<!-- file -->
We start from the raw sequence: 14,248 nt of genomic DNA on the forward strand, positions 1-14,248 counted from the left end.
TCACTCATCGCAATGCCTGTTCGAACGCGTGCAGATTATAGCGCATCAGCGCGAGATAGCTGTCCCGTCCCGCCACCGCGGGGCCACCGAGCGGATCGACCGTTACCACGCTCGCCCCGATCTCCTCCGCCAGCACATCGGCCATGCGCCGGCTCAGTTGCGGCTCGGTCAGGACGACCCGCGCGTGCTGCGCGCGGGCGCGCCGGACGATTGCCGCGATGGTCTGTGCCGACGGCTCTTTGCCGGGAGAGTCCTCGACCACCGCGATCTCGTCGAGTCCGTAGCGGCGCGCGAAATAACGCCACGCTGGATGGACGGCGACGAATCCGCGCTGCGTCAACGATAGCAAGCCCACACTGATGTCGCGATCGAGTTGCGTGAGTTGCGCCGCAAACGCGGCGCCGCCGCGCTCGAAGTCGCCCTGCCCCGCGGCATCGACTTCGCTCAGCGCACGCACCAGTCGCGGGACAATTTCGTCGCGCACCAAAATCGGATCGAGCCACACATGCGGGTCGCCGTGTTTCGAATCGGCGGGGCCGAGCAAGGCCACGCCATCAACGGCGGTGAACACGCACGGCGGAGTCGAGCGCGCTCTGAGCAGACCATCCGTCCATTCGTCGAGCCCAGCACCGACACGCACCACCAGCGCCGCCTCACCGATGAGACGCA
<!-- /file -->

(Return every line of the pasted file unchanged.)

We start from the raw sequence: 14,248 nt of genomic DNA on the forward strand, positions 1-14,248 counted from the left end.
TCACTCATCGCAATGCCTGTTCGAACGCGTGCAGATTATAGCGCATCAGCGCGAGATAGCTGTCCCGTCCCGCCACCGCGGGGCCACCGAGCGGATCGACCGTTACCACGCTCGCCCCGATCTCCTCCGCCAGCACATCGGCCATGCGCCGGCTCAGTTGCGGCTCGGTCAGGACGACCCGCGCGTGCTGCGCGCGGGCGCGCCGGACGATTGCCGCGATGGTCTGTGCCGACGGCTCTTTGCCGGGAGAGTCCTCGACCACCGCGATCTCGTCGAGTCCGTAGCGGCGCGCGAAATAACGCCACGCTGGATGGACGGCGACGAATCCGCGCTGCGTCAACGATAGCAAGCCCACACTGATGTCGCGATCGAGTTGCGTGAGTTGCGCCGCAAACGCGGCGCCGCCGCGCTCGAAGTCGCCCTGCCCCGCGGCATCGACTTCGCTCAGCGCACGCACCAGTCGCGGGACAATTTCGTCGCGCACCAAAATCGGATCGAGCCACACATGCGGGTCGCCGTGTTTCGAATCGGCGGGGCCGAGCAAGGCCACGCCATCAACGGCGGTGAACACGCACGGCGGAGTCGAGCGCGCTCTGAGCAGACCATCCGTCCATTCGTCGAGCCCAGCACCGACACGCACCACCAGCGCCGCCTCACCGATGAGACGCA